Susan is living the active lifestyle she always thought she would after retirement. At 68, she’s now been to more than 12 countries and has many more on her list. On some days she can be found investigating a hiking trail with her grandkids, on others she will be volunteering at a local hospital, and sometimes you will see her out enjoying the lake.
Susan always has something new to see or do. But sometimes, Susan can’t help but worry about how cognitive decline or dementia could totally change her life.
Her mother displayed first signs of dementia when she was about Susan’s age. Over a period of 15 years, Susan watched as the woman who had always cared for her and loved her without condition struggled with seemingly simple tasks. She forgets random things. There finally came a time when she often couldn’t recognize Susan anymore.
Having seen what her mother went through, Susan has always attempted to remain healthy, eating a well-balanced diet and exercising. But she wonders, is this enough? Are there confirmed ways to slow dementia or cognitive decline?
Fortunately, it is possible to stave off cognitive decline by doing a few things. Here are just three.
1. Exercise Everyday
Susan learned that she’s already going in the right direction. She does try to get the suggested amount of exercise every day.
Individuals who do moderate exercise daily have a decreased risk of mental decline according to many studies. They’ve also had a positive impact on people who are already encountering symptoms of mental decline.
Here are several reasons why researchers believe regular exercise can stave off mental decline.
- Exercise decreases the degeneration of the nervous system that normally happens as a person ages. Without these nerves, the brain doesn’t know how to process memories, communicate with the body, or think about how to do things. Exercise slows this deterioration so scientists believe that it could also slow cognitive decline.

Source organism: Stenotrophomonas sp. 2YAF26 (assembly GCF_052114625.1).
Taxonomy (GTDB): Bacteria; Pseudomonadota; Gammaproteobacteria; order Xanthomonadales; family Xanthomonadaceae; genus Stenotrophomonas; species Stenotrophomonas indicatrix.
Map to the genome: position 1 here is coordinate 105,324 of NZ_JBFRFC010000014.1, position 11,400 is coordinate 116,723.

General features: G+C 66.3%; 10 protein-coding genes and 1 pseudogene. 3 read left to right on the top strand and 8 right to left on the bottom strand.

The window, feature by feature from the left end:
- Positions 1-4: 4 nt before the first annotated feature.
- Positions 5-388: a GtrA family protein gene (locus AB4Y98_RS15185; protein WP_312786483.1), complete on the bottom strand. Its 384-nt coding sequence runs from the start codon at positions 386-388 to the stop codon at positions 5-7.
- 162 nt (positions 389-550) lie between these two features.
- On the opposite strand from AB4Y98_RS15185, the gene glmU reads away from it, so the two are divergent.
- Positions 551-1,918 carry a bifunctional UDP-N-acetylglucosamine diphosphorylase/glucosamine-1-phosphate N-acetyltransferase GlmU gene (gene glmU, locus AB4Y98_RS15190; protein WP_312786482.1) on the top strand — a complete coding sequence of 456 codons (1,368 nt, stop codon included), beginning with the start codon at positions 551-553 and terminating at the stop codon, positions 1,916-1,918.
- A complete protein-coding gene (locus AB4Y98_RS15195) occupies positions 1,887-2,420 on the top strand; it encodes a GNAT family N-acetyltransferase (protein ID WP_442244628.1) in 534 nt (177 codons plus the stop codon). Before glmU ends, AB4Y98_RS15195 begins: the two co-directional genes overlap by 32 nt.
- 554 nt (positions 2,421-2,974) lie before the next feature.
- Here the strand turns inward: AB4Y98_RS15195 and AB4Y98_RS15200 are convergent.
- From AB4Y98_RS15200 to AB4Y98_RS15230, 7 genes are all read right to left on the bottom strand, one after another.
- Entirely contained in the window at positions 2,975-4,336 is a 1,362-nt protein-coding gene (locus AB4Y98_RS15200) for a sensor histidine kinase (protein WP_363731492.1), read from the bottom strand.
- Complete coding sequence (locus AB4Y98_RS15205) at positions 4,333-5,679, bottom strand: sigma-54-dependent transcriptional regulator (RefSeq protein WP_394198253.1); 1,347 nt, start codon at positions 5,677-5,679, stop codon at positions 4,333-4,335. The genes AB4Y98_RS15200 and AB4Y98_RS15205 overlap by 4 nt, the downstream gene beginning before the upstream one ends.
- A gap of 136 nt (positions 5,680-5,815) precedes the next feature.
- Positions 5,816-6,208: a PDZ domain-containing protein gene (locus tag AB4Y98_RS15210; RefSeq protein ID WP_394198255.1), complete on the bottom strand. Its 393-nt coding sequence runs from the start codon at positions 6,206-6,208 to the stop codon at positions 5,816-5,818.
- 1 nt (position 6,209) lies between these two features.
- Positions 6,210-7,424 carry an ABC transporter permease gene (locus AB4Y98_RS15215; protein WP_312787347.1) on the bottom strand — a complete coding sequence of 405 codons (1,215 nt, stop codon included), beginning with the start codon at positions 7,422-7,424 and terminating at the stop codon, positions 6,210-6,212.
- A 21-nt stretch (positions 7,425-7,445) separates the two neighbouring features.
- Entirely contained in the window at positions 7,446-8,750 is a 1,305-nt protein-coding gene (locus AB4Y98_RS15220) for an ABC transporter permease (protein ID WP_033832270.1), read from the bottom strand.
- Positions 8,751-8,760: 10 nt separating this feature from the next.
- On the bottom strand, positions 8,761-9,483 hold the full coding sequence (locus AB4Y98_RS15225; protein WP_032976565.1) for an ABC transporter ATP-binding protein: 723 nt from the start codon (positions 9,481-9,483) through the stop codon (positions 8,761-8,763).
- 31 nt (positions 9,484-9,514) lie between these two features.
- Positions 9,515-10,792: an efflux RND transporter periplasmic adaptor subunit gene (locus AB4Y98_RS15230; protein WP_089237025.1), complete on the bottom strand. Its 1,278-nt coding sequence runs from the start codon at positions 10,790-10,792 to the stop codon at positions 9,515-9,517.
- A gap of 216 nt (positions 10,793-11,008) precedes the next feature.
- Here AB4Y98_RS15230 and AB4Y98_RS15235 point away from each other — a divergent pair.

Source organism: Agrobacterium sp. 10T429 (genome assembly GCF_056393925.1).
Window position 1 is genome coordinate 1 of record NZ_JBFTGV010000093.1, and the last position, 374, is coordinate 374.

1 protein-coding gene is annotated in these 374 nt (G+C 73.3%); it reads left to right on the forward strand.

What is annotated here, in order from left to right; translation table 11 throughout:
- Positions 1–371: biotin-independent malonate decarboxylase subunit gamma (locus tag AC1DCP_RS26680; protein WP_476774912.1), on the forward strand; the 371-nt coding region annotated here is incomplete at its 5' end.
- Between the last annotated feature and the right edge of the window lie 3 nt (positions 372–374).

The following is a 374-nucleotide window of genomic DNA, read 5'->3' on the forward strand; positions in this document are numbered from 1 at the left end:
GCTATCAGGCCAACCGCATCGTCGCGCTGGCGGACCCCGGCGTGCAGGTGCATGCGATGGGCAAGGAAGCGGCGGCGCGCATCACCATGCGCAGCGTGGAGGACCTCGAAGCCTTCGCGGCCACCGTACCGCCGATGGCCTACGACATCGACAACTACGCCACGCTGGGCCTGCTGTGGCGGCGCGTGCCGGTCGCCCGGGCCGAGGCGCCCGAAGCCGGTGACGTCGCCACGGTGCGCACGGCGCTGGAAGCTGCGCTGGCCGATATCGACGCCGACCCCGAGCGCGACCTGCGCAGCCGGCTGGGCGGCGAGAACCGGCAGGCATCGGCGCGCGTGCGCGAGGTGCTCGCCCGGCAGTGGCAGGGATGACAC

- Exercise may enhance the production of neuroprotection factors. Your body has functions that protect certain types of cells from damage. Scientists believe that an individual who exercises may produce more of these protectors.
- Exercise decreases the danger of cardiovascular disease. Nutrients and oxygen are carried to the brain by blood. If cardiovascular disease stops this blood flow, cells die. By keeping the heart and vessels healthy, exercise may be able to slow down dementia.
2. Treat Vision Problems
An 18-year study of 2000 individuals with cataracts, revealed that getting cataract surgery halved the rate of mental decline in the group who had them removed.
While this study concentrated on one common cause for loss of eyesight, this study supports the fact that maintaining eyesight as you age is important for your mental health.
People often begin to seclude themselves from friends and withdraw from things they love when they lose their eyesight at an older age. Additional studies have investigated connections between social isolation and advancing dementia.
Having cataracts treated is essential. You’ll be protecting yourself against the advancement of dementia if you do what’s necessary to preserve healthy vision.
3. Get Hearing Aids
You may be going towards cognitive decline if you have neglected hearing loss. A hearing aid was given to 2000 participants by the same researchers that performed the cataract study. They used the same methods to test for the progression of cognitive decline.
The results were even more significant. Mental decline was decreased by 75% in the participants who received hearing aids. Put simply, whatever existing dementia they may have currently had was nearly completely stopped in its tracks.
There are some probable reasons for this.
First is the social component. People will often go into isolation when they have neglected hearing loss because interacting with friends at restaurants and clubs becomes a struggle.
Second, when someone slowly starts to lose their hearing, the brain forgets how to hear. If the individual waits years to get a hearing aid, this degeneration advances into other parts of the brain.
As a matter of fact, researchers have actually compared the brains of people with untreated hearing loss to people who use hearing aids using an MRI. The brain actually shrinks in individuals with untreated hearing loss.
That’s definitely not good for your memory and mental abilities.
Stave off dementia by wearing your hearing aids if you have them. If you have hearing loss and are reluctant to get hearing aids, it’s time to make an appointment with us. Learn about today’s technologically advanced designs that help you hear better.